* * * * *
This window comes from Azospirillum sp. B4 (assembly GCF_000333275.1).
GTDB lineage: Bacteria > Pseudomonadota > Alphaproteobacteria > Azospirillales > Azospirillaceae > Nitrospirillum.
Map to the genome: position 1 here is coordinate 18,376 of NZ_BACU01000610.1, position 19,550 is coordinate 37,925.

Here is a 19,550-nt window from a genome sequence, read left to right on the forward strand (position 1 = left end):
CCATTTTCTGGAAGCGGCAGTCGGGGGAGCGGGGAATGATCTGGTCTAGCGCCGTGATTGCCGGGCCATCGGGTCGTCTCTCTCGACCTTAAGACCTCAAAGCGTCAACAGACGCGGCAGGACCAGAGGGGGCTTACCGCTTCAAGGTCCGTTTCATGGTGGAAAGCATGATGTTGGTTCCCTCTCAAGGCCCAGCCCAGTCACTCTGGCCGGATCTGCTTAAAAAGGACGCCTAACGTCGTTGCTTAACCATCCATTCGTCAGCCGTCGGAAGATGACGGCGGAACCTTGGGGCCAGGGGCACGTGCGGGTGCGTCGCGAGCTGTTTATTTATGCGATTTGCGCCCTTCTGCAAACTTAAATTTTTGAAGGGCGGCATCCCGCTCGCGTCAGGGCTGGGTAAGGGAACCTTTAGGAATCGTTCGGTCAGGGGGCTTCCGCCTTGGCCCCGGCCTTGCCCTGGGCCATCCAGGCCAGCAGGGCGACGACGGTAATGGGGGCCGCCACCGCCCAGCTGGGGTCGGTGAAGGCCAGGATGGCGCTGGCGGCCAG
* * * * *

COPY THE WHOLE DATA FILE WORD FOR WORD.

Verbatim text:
This window comes from Azospirillum sp. B4 (assembly GCF_000333275.1).
GTDB lineage: Bacteria > Pseudomonadota > Alphaproteobacteria > Azospirillales > Azospirillaceae > Nitrospirillum.
Map to the genome: position 1 here is coordinate 18,376 of NZ_BACU01000610.1, position 19,550 is coordinate 37,925.

Here is a 19,550-nt window from a genome sequence, read left to right on the forward strand (position 1 = left end):
CCATTTTCTGGAAGCGGCAGTCGGGGGAGCGGGGAATGATCTGGTCTAGCGCCGTGATTGCCGGGCCATCGGGTCGTCTCTCTCGACCTTAAGACCTCAAAGCGTCAACAGACGCGGCAGGACCAGAGGGGGCTTACCGCTTCAAGGTCCGTTTCATGGTGGAAAGCATGATGTTGGTTCCCTCTCAAGGCCCAGCCCAGTCACTCTGGCCGGATCTGCTTAAAAAGGACGCCTAACGTCGTTGCTTAACCATCCATTCGTCAGCCGTCGGAAGATGACGGCGGAACCTTGGGGCCAGGGGCACGTGCGGGTGCGTCGCGAGCTGTTTATTTATGCGATTTGCGCCCTTCTGCAAACTTAAATTTTTGAAGGGCGGCATCCCGCTCGCGTCAGGGCTGGGTAAGGGAACCTTTAGGAATCGTTCGGTCAGGGGGCTTCCGCCTTGGCCCCGGCCTTGCCCTGGGCCATCCAGGCCAGCAGGGCGACGACGGTAATGGGGGCCGCCACCGCCCAGCTGGGGTCGGTGAAGGCCAGGATGGCGCTGGCGGCCAG